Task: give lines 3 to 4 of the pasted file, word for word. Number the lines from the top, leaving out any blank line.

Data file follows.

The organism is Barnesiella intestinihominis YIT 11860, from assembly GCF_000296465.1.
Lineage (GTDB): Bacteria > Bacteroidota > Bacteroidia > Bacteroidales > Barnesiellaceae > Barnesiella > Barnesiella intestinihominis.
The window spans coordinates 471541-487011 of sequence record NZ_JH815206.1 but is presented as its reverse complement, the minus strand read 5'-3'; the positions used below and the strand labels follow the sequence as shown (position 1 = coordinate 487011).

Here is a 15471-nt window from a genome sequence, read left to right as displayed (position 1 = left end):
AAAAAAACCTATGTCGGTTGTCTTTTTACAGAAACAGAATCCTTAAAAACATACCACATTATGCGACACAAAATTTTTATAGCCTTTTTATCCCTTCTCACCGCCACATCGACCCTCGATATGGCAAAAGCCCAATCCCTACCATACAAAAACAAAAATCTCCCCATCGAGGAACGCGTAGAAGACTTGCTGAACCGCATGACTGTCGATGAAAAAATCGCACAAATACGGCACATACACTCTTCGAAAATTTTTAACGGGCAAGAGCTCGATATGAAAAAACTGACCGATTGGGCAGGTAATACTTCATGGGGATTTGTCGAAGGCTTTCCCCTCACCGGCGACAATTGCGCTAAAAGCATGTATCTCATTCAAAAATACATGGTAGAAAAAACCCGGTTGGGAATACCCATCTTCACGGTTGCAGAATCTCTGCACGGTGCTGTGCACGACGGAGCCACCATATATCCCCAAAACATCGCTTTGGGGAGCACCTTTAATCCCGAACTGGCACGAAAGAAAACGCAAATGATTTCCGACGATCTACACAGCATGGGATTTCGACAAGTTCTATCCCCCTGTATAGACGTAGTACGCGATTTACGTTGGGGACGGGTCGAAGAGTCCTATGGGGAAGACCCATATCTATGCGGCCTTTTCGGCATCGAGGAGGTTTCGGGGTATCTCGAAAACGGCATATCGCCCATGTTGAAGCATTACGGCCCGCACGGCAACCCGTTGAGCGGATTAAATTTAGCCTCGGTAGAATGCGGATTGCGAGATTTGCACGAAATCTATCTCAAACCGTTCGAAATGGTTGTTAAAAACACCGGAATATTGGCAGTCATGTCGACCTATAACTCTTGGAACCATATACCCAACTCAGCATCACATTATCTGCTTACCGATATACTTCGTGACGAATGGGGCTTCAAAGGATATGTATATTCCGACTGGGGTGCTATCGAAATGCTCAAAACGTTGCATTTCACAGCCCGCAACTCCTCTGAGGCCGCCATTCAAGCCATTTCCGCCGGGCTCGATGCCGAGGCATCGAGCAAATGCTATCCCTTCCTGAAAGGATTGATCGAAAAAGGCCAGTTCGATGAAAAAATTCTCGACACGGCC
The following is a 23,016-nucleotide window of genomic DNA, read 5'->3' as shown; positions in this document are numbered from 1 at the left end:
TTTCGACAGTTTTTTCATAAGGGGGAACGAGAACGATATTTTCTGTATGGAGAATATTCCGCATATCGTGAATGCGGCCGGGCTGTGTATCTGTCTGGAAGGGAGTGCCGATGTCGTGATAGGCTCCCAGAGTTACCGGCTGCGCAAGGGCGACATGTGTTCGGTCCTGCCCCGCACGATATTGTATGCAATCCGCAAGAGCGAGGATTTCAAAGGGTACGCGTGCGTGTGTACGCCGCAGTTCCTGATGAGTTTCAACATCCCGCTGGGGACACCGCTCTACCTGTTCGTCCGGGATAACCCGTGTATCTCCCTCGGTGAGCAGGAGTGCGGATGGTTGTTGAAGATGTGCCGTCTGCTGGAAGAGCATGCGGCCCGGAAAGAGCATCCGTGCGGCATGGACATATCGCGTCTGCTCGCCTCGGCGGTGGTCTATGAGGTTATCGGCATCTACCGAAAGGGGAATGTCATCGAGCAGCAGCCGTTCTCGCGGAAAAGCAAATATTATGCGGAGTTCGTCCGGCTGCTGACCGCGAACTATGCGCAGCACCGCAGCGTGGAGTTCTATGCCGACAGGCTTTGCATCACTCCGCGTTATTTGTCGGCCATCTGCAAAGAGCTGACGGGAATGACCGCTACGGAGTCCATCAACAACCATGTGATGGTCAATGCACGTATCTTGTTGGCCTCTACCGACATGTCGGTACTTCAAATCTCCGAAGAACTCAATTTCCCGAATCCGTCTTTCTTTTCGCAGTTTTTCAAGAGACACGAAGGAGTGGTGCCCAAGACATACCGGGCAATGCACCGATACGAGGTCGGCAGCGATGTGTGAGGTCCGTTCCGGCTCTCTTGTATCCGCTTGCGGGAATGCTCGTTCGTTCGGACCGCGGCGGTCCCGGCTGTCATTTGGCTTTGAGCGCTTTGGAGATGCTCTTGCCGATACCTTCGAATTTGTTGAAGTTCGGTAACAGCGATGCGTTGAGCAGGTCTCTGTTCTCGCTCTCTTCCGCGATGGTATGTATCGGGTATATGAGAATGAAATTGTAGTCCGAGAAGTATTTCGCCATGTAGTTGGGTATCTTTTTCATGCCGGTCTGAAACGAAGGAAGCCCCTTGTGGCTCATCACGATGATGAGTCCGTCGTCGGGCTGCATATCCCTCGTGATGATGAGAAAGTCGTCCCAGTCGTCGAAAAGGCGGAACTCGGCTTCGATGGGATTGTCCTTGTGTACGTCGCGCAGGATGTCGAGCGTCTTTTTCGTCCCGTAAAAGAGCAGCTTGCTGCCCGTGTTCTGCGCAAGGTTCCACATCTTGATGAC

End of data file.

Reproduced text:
The window spans coordinates 471541-487011 of sequence record NZ_JH815206.1 but is presented as its reverse complement, the minus strand read 5'-3'; the positions used below and the strand labels follow the sequence as shown (position 1 = coordinate 487011).

Here is a 15471-nt window from a genome sequence, read left to right as displayed (position 1 = left end):